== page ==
We’ve all felt like there’s a particular food in our life that if we take just a bite we won’t be able to stop eating it until it’s gone.
This is possible, by the way. However, it’s more likely the cause and effect you’re experiencing is being exaggerated by scarcity in your diet and/or emotions you’re using food to cope with.
Real outright trigger foods are rare. And labeling something flat out a trigger food is all-or-nothing thinking.
Instead, try to view foods on a spectrum. On one side you have compliance, and on the other you have trigger. Every food you eat, whether it’s chicken, pizza, cookies, or ice cream falls somewhere on that spectrum.
Foods closer to the compliance side, whether more stereotypically fun foods or whole foods, have the ability to keep you consistent and adherent to your goals.
For example, cereal for me is a compliance food. Yes – it is a fun food. But I have it every night, and as a result, I’m able to eat 80-90% whole foods the rest of the time and consistently stay in a deficit without feeling restricted or deprived.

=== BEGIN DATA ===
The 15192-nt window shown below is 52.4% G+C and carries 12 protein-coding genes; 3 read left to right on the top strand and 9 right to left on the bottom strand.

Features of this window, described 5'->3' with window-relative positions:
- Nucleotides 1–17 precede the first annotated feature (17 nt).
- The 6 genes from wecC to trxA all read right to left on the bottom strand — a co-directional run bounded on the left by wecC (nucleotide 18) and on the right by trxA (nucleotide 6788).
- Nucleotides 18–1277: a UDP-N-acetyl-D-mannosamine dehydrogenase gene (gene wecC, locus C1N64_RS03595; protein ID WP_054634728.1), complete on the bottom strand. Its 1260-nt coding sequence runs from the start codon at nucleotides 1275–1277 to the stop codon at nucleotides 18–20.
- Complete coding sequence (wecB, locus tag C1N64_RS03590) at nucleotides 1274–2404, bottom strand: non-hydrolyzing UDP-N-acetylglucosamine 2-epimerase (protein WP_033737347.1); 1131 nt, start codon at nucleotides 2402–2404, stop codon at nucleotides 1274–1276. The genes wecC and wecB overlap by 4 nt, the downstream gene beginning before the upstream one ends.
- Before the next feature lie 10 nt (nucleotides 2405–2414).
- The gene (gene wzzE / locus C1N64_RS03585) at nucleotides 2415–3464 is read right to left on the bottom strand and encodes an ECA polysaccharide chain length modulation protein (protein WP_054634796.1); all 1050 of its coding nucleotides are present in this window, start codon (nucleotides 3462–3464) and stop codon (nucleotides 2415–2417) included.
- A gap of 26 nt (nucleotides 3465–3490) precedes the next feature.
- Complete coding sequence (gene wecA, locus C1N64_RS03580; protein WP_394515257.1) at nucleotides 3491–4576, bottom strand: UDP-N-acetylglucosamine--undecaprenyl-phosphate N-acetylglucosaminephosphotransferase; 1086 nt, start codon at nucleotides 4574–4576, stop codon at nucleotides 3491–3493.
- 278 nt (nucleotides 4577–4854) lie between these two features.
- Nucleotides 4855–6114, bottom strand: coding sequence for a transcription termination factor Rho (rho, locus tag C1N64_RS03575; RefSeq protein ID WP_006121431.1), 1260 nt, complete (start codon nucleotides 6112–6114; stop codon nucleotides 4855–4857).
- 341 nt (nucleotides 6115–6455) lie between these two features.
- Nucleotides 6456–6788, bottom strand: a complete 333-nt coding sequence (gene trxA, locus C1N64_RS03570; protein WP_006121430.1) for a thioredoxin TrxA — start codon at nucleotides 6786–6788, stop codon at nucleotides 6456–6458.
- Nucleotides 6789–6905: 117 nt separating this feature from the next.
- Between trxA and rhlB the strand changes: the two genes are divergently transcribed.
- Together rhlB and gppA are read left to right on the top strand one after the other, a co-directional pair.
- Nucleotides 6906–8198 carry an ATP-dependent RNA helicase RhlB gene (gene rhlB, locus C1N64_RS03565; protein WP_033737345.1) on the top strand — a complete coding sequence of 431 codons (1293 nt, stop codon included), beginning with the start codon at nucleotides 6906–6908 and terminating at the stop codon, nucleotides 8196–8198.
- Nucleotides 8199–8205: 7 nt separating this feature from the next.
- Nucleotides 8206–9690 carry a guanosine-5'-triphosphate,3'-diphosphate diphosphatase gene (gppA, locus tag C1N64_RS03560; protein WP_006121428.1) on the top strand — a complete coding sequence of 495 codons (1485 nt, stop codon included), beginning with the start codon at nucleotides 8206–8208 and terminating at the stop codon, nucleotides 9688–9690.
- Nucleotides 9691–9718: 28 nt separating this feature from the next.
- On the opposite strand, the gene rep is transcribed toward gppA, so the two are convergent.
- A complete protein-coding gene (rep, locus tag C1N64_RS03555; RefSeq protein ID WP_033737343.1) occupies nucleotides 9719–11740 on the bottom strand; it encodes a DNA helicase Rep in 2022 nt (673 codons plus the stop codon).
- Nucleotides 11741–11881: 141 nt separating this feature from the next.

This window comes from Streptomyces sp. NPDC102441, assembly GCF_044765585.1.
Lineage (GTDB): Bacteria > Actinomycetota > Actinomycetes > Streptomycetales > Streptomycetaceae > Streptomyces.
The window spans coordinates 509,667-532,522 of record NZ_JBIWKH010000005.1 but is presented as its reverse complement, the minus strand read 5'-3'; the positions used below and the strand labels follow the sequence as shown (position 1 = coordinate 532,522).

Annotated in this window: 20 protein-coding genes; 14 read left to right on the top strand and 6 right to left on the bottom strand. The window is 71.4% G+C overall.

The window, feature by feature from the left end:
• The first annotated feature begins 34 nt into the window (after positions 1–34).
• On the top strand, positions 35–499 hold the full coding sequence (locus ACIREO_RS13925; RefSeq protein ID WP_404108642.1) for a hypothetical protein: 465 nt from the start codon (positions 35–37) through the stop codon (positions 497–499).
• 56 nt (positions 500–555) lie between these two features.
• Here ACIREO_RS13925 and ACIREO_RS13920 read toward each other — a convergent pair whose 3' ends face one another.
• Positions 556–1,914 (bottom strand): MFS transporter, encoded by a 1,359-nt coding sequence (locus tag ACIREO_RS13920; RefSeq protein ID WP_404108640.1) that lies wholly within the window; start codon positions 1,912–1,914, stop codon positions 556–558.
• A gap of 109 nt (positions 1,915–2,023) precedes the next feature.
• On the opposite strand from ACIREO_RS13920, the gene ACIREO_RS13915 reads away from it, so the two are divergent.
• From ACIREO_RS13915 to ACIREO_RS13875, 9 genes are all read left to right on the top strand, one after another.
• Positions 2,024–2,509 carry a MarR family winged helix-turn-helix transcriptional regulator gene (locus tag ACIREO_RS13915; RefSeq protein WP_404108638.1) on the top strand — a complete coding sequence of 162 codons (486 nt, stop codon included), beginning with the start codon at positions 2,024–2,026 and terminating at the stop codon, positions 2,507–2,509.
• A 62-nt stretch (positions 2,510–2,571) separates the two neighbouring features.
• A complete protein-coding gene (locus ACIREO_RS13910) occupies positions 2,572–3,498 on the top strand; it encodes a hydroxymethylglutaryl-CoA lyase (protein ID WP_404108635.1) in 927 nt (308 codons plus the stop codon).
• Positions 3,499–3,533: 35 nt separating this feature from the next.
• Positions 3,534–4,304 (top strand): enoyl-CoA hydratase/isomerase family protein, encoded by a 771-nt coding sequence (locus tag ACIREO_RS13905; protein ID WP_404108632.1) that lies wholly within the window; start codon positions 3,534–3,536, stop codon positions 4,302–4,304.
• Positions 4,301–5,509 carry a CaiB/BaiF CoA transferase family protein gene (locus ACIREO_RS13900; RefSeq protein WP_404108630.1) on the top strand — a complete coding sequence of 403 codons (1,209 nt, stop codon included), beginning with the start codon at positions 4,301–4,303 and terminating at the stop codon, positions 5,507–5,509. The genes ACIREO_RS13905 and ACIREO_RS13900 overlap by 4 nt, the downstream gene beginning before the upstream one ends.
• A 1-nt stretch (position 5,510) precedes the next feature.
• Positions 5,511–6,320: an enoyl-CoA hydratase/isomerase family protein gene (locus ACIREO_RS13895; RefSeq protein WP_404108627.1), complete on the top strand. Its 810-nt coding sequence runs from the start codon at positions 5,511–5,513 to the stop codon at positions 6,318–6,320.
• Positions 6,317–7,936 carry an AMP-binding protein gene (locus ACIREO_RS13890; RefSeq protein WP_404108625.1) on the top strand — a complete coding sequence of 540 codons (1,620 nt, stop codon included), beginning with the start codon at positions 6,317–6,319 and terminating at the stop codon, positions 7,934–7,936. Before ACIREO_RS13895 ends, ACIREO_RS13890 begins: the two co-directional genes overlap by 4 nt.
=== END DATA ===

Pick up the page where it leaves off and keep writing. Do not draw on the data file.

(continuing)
This is why you can’t view foods in isolation. Whether a food is “good” for you or not is entirely dependent on a macro view of your diet and what the outcome is days, week, or months down the line.
For nearly a decade I tried to restrict these fun foods and eat as close to perfect as I could. All that resulted in was a binge eating disorder and countless nights of 7,000 calories. That is nowhere close to healthy.
But adding in fun foods and practicing moderation resulted in much healthier behaviors both mentally and physically.
I used to label cereal as a trigger food. But I had made the mistake at the time of looking at the food instead of the preceding mindset and behaviors that actually lead to me eating the entire box in one night.
Your job is to analyze your relationship with food. Understanding this dynamic and how you react to specific foods is how you start feeling more abundant, and that’s what results in food freedom, consistency, and reaching your goals.